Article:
UKGC Issues Tips on How to Better Handle Complaints

Gambling Commission calls for operator caution regarding Russian customers and businesses

UKGC Advises Licensees on How To Better Handle Player Complaints

The UKGC has this week reminded licensee holders of the existing rules and guidance over dealing with customer complaints and issued new tips for better handling. The advice was released following a review of complaints policies, which found a “number of areas for improvement”. 

The UKGC reviewed 34 licensee complaint policies from various sectors, assessing how easy they were to use. The review was referenced in the UKGC’s 2021-22 business plan, and the results complement the ongoing Government’s Gambling Review Act. It followed previous Commission research (Understanding consumer complaints), which highlighted that 8% of consumers had never made a gambling complaint, while 4% wanted to but did not. The central area of player complaints is non-payment of winnings, account closures, and misleading promotions and adverts.

The UKGC looked at potential reasons players do not complain, including the perception that the complaints procedure is tedious and “licensee(s) may be purposely difficult to reach”. While most of the complaint procedures and policies reviewed by the Commission met the set legal requirements, there were still areas for improvement, which would make the complaints procedure more accessible for players. 

These are the new UKGC-issued tips for licensees to follow in offering a better complaints procedure:

Add a complaints procedure link to the homepage.
Use plain English to describe complaint procedures, avoiding legal jargon.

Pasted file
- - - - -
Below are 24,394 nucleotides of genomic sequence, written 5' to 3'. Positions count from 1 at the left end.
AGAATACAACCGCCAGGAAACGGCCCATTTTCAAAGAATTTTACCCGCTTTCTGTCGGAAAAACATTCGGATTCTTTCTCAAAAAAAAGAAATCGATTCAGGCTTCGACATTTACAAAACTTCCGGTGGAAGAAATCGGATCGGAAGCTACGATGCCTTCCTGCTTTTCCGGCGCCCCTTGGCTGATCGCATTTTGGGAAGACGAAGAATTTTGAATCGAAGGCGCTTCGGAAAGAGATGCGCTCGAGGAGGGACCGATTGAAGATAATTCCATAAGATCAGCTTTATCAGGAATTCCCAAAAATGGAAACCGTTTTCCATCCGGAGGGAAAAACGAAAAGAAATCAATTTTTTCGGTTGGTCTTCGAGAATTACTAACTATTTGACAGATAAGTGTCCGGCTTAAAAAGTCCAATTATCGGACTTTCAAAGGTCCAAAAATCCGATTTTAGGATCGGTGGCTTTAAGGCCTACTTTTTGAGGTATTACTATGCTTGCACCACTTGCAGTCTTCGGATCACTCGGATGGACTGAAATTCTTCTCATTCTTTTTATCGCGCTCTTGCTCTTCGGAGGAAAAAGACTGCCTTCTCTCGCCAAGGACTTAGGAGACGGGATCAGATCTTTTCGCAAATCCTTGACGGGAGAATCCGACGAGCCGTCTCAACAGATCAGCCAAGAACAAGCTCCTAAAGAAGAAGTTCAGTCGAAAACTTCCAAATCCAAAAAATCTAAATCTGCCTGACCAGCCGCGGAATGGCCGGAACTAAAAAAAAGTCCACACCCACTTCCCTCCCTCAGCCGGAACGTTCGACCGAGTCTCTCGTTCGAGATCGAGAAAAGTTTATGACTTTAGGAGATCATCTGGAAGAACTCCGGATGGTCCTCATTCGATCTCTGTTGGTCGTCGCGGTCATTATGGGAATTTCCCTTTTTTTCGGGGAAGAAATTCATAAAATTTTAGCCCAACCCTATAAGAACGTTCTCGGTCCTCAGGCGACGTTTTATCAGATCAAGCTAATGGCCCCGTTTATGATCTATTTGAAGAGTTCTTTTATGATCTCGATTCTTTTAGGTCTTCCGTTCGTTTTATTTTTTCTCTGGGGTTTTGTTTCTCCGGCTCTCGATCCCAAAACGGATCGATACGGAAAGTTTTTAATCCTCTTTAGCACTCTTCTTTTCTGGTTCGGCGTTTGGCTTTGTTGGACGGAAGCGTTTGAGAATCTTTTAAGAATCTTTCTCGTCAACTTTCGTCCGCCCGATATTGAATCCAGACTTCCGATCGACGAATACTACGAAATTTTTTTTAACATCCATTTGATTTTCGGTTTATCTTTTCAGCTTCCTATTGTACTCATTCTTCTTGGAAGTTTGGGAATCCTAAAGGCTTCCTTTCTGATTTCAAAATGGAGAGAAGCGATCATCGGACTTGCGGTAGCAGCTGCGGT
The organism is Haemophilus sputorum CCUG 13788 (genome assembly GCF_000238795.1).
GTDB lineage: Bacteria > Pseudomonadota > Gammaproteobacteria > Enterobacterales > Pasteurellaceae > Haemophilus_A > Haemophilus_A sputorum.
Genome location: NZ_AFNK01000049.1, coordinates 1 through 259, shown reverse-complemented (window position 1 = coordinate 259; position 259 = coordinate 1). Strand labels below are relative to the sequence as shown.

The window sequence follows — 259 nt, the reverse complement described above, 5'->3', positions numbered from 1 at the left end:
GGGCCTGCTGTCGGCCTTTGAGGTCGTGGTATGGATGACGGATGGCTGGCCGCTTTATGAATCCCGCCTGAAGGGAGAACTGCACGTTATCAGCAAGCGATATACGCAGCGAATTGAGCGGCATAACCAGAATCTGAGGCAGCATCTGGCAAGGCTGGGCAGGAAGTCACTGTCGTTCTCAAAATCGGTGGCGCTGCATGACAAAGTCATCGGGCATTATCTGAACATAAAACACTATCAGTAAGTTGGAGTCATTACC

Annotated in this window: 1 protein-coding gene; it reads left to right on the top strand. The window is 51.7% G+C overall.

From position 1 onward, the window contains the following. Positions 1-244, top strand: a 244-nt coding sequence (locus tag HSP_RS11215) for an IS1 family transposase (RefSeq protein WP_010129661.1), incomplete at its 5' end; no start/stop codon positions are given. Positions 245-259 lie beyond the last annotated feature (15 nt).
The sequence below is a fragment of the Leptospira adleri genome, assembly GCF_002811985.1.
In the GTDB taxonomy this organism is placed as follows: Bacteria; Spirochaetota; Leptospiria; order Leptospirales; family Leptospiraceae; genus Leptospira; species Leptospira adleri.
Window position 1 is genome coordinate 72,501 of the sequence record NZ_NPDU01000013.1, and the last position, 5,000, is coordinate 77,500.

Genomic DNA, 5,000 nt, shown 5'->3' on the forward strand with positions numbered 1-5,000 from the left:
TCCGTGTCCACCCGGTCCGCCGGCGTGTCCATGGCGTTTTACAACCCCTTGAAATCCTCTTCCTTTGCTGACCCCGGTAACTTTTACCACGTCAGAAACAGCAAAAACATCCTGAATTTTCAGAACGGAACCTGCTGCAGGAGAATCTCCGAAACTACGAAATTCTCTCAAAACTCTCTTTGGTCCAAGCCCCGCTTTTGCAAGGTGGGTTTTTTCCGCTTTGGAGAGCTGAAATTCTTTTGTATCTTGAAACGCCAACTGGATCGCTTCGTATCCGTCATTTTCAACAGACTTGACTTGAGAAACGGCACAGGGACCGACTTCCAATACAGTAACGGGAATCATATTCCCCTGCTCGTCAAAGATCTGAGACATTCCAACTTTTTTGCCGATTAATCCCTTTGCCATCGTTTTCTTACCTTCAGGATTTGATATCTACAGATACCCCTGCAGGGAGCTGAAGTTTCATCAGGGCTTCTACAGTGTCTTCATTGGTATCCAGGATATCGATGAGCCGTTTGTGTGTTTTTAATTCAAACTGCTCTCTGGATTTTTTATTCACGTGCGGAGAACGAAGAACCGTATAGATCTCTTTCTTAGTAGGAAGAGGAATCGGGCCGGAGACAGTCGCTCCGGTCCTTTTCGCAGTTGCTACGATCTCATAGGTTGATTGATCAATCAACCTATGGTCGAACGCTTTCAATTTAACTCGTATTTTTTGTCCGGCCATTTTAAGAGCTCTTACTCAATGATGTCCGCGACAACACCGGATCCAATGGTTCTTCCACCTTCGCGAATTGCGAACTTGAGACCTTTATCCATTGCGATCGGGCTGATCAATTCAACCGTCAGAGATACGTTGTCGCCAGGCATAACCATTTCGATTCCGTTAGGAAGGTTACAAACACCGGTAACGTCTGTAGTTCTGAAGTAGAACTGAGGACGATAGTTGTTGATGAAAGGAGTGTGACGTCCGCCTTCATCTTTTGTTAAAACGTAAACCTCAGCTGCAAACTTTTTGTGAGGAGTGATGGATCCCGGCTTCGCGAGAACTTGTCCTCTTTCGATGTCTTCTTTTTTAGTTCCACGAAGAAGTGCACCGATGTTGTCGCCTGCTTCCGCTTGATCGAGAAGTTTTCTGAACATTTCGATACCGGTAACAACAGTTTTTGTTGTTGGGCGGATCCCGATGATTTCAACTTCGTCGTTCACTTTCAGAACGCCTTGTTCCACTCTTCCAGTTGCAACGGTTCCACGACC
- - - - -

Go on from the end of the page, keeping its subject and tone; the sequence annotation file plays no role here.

Have a short and clear complaints process.
Tell people what information you require to investigate complaints.
Inform consumers of the 8-week time limit for resolving complaints.
Be clear in issuing responses to complaints.
Use tech (like web forms and decision trees) to guide consumers through the complaints procedure.
Make contact methods available and accessible to all, including vulnerable consumers, and make adjustments where possible.
Record interactions and keep a virtual paper trail.
Use Resolver and other consumer support tools.
Inform consumers of their right to ADR and include signposting.

The Director of Policy for the UKGC, Ian Angus, elaborated that good complaint handling is vital for the industry. Consumers need to be able to quickly locate and understand policies and be able to raise complaints without barriers. 

He continued detailing how research showed gambling businesses receive around 200,000 complaints yearly. Before being escalated to third-party Alternative dispute resolution (ADR), they must go through the operator first. The Commission aimed to assist operators in handling the complaints, improving outcomes and efficiency for all parties.

The Commission also reminded licensees of their legal requirements as laid out in the social responsibility code 6 of the Licence conditions and codes of practice (LCCP) and the guidance on Complaints and disputes: procedural, information provision and reporting requirements, which details the total obligations of licensees in handling consumer complaints.

For consumers who are unsure of how to make a casino complaint, this is the process already in effect and detailed by the Commissions complaints handling rules:

When making a complaint, the consumer’s first point of contact is the gambling operator or casino. Start by checking the casino’s terms and conditions linked to your account or transaction.
Then contact the operator via the complaints section of their website to register the complaint. Include as much information as possible, like the dates, times, amounts of money and any evidence to support the complaint.
The casino has up to 8 weeks to respond and solve the complaint.
If the consumer disagrees with the final decision, it can be escalated to an ADR service, which all UK gambling operators must offer.
The consumer does not pay for ADR.
The ADR will impartially re-examine the complaint and the operator’s decision. 

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